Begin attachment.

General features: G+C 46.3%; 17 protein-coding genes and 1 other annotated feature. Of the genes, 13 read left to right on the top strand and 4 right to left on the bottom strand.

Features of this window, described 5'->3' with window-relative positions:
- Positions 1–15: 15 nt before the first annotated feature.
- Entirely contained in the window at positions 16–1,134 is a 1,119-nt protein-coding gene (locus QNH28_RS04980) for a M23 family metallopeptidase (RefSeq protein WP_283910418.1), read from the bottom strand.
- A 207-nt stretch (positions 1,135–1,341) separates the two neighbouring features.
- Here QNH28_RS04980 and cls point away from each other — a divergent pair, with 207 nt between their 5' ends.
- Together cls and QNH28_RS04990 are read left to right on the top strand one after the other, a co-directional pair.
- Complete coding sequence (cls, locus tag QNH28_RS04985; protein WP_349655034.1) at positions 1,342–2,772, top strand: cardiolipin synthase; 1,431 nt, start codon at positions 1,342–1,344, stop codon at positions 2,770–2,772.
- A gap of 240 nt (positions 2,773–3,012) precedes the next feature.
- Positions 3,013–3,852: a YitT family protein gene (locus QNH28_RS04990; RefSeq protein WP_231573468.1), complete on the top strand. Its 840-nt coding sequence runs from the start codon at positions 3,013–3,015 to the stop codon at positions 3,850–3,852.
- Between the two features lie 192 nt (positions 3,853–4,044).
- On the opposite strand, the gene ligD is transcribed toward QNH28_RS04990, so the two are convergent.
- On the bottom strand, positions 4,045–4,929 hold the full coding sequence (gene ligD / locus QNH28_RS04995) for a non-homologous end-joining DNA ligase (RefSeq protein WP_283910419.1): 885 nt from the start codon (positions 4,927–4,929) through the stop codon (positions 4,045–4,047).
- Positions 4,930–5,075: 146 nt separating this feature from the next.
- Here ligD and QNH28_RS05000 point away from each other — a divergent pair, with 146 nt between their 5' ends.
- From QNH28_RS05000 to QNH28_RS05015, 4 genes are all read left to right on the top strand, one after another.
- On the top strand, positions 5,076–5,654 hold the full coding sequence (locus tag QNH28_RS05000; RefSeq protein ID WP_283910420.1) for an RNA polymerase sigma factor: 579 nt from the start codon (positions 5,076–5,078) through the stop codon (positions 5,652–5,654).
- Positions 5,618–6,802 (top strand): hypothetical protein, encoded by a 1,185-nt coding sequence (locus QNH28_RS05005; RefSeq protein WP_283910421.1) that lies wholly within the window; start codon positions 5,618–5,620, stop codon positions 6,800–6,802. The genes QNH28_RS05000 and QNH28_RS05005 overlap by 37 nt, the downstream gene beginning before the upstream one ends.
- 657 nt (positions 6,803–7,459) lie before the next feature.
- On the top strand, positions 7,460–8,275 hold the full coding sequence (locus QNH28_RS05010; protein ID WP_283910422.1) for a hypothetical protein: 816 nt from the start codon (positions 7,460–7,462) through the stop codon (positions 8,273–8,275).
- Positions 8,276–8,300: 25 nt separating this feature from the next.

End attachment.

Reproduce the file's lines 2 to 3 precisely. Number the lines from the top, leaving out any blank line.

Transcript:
Features of this window, described 5'->3' with window-relative positions:
- Positions 1–15: 15 nt before the first annotated feature.